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Hearing of the Committee On Banking, Housing, and Urban Affairs - Turmoil in US Credit Markets: Recent Actions Regarding Government Sponsored Entities, Investment Banks and Other Financial Institutions

Location: Washington, DC

Hearing of the Committee On Banking, Housing, and Urban Affairs - Turmoil in US Credit Markets: Recent Actions Regarding Government Sponsored Entities, Investment Banks and Other Financial Institutions


U.S. Sen. Elizabeth Dole today in a Senate Banking Committee hearing reiterated her skepticism about the financial sector "bailout" proposal and its cost to the taxpayers. She expressed her frustration that weak oversight of Fannie Mae and Freddie Mac was allowed to persist, despite the fact that she and a handful of fellow Senators repeatedly warned of the systemic risk these entities posed to taxpayers and the overall economy.

Dole made the following statement:

I have very strong concerns that this "rescue" proposal will unfairly hold taxpayers responsible for the costly and reckless decisions of investment bankers on Wall Street. I, like the North Carolinians I am hearing from, am very skeptical of this proposal and frankly, I'm extremely frustrated that we find ourselves in this position.

So much of what is happening - with regard to the credit crisis, the housing slump, the bankruptcy and dissolving of major financial institutions - can be linked to the mismanagement of Fannie Mae and Freddie Mac, which was made possible by weak oversight and little accountability.

Since arriving in the Senate, I have been one of a handful of members pushing for stronger oversight of Fannie Mae and Freddie Mac. I've helped introduce, as have Senators Chuck Hagel, John Sununu, Mel Martinez, and Richard Shelby, legislation to strengthen oversight, and I've raised the issue in Banking Committee hearings time and time again. Unfortunately, Fannie and Freddie dispatched an army of lobbyists, reportedly spending more than one hundred million dollars to gain protection in Congress and this committee to oppose our legislation.

As we know, one of my committee colleagues proclaimed in April 2005 that Fannie and Freddie have done, and I quote, "a very, very good job." It was only two months ago that our bill was finally included in the Housing Stimulus Package, so it took five years to finally get appropriate action. This problem could have been resolved years ago.

It is astounding that despite the years of widely-publicized mismanagement at Fannie and Freddie…despite our group of United States Senators sounding the alarm about the lack of oversight…despite Alan Greenspan in 2005 urging Congress to act, warning that, "We are placing the total financial system of the future at a substantial risk…"

Despite the preponderance of red flags, it took, of all things, the investment banking division of Morgan Stanley, hired by the Treasury Department, to "uncover" that Fannie and Freddie were still using overly aggressive accounting techniques to inflate their capital adequacy positions.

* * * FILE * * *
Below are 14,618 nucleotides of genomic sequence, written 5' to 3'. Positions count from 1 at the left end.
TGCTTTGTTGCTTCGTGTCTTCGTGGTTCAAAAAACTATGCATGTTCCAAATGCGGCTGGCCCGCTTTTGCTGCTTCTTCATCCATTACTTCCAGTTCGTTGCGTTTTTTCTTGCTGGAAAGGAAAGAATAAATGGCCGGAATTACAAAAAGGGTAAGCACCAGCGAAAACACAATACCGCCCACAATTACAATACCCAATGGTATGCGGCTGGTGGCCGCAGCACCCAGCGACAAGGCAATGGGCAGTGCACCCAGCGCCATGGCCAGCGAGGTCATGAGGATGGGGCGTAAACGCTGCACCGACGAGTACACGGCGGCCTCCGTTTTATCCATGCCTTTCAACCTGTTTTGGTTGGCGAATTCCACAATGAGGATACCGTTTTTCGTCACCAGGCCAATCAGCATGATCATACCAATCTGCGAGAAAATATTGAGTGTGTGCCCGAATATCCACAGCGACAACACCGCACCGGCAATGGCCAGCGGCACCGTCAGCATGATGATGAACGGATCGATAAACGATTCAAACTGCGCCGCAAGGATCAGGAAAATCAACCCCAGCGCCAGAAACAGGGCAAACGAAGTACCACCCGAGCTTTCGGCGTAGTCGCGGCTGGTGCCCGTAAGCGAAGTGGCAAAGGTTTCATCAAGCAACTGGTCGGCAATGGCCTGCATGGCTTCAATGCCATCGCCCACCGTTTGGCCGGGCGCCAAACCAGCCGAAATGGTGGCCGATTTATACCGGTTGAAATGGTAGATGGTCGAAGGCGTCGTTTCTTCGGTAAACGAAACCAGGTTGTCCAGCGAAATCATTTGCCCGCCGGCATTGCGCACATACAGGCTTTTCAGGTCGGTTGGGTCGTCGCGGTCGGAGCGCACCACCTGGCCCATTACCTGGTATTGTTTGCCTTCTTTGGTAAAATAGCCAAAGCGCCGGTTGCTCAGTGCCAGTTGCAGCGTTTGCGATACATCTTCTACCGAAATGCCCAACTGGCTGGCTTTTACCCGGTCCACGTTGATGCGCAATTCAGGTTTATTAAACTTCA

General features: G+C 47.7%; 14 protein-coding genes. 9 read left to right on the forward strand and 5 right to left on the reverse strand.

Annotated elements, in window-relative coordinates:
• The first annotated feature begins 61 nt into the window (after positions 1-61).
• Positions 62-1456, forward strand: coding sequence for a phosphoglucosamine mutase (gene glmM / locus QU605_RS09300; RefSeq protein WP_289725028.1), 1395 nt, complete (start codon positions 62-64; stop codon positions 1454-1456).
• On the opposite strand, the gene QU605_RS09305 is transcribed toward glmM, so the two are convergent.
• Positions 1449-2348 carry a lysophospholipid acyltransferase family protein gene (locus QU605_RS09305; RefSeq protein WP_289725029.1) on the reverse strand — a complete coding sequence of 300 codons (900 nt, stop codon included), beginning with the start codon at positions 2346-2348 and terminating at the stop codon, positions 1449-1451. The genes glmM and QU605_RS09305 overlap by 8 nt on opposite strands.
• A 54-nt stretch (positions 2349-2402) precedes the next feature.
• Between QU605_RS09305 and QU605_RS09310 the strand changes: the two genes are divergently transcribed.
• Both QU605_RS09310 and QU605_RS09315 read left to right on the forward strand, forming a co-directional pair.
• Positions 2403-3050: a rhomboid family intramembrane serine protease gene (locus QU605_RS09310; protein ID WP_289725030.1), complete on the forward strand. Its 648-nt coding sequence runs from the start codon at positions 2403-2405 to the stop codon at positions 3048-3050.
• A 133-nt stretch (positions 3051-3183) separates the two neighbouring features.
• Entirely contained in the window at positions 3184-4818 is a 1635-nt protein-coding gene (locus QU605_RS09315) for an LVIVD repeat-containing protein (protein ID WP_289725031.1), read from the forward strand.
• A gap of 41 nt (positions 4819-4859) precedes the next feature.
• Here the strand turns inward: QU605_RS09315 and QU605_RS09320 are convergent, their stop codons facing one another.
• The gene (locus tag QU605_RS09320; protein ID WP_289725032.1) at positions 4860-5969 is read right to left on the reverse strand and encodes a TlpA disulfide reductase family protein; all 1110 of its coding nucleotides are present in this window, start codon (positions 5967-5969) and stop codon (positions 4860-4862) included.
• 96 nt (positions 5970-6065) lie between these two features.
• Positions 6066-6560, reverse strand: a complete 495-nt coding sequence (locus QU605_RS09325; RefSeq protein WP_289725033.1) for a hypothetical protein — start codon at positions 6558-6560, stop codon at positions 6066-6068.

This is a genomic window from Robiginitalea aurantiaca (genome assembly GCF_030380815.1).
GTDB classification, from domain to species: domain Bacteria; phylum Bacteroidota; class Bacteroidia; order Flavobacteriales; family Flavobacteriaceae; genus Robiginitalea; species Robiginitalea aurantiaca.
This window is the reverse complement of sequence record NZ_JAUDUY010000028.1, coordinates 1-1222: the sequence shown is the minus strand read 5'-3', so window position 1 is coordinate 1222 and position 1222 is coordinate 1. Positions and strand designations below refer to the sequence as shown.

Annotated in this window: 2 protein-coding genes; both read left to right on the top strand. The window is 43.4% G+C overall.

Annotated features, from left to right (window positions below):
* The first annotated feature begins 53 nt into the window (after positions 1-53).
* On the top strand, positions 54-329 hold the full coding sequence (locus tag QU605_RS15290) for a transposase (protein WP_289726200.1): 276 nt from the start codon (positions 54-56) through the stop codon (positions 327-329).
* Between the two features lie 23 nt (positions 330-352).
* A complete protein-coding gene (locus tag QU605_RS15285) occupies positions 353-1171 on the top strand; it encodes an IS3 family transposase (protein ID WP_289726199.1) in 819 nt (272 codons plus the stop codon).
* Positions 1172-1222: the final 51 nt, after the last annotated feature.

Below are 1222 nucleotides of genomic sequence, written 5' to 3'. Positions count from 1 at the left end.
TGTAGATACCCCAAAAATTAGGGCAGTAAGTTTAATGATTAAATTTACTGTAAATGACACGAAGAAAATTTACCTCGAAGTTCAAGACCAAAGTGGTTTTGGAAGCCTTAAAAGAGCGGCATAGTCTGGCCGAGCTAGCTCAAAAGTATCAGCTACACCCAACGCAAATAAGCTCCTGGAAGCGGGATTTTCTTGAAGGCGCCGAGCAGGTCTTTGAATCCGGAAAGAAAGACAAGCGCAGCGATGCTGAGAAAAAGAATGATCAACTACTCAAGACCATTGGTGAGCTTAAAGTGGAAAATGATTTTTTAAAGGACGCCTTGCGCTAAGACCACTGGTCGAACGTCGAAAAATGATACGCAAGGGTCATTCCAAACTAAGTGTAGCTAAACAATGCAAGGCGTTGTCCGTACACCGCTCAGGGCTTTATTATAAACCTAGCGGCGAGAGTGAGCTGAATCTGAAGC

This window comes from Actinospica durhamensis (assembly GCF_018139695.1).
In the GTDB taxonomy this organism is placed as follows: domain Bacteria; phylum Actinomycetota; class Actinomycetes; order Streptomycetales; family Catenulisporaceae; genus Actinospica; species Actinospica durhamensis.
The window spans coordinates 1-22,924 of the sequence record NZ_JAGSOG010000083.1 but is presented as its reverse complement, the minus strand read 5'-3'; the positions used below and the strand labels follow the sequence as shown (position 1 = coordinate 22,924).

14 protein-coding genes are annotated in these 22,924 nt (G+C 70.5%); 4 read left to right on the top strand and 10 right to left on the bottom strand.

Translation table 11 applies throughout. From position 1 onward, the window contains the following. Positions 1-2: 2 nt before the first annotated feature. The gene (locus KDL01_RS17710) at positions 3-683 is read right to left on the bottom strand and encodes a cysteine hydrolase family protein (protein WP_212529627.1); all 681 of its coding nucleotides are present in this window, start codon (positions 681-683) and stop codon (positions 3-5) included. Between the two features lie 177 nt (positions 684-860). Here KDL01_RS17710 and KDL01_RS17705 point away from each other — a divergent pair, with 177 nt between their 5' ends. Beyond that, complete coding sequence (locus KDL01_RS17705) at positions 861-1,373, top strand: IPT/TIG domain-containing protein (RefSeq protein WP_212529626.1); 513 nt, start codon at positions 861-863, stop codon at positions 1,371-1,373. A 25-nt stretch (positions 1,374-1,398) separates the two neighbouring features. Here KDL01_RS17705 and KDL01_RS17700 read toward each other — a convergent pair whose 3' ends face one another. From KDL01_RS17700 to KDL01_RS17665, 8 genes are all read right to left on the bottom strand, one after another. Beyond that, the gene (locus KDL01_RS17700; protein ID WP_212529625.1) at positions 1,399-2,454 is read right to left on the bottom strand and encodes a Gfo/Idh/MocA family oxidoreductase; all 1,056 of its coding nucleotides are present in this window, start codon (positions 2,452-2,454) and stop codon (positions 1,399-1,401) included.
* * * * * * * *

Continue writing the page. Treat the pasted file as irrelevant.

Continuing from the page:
Now, my constituents, and indeed taxpayers across the nation, are asking how we arrived at this crisis. It is infuriating.

We need to end the existing structure of an implied government guarantee. We need to end the practice of private rewards at public risk. I fully support the mission of affordable housing and believe the government will continue to play an important role in this area. That said, it is abundantly clear that Fannie and Freddie have utterly failed to deliver on their intended purpose. In fact, because of their Congressional apologists, Fannie and Freddie have effectively done just the opposite. They have put us on the brink of a situation in which almost no one can obtain financing for a home.

One of the big casualties in all this mess is AIG. As we know, Treasury had to swoop in with an $85 billion loan to prevent the largest company failure in history.

The AIG downfall was caused in large part by the hemorrhaging credit default swaps on mortgage backed securities. Consistently throughout the year, I have been one of the few members who have called for more oversight and tougher reporting requirements for the $60 trillion credit default swaps market, which we now know also played a significant role in the collapse of Lehman Brothers.

I reference this as yet another example of what is now painfully obvious - the federal government's oversight structure for the financial sector is fatally flawed. And I am not at all convinced that this bailout plan - which appears incredibly expensive and hastily concocted - is the answer.

I welcome today's hearing, not only for us lawmakers to get answers, but for the taxpayers - who need to understand in no uncertain terms why they are being asked to foot this bill.

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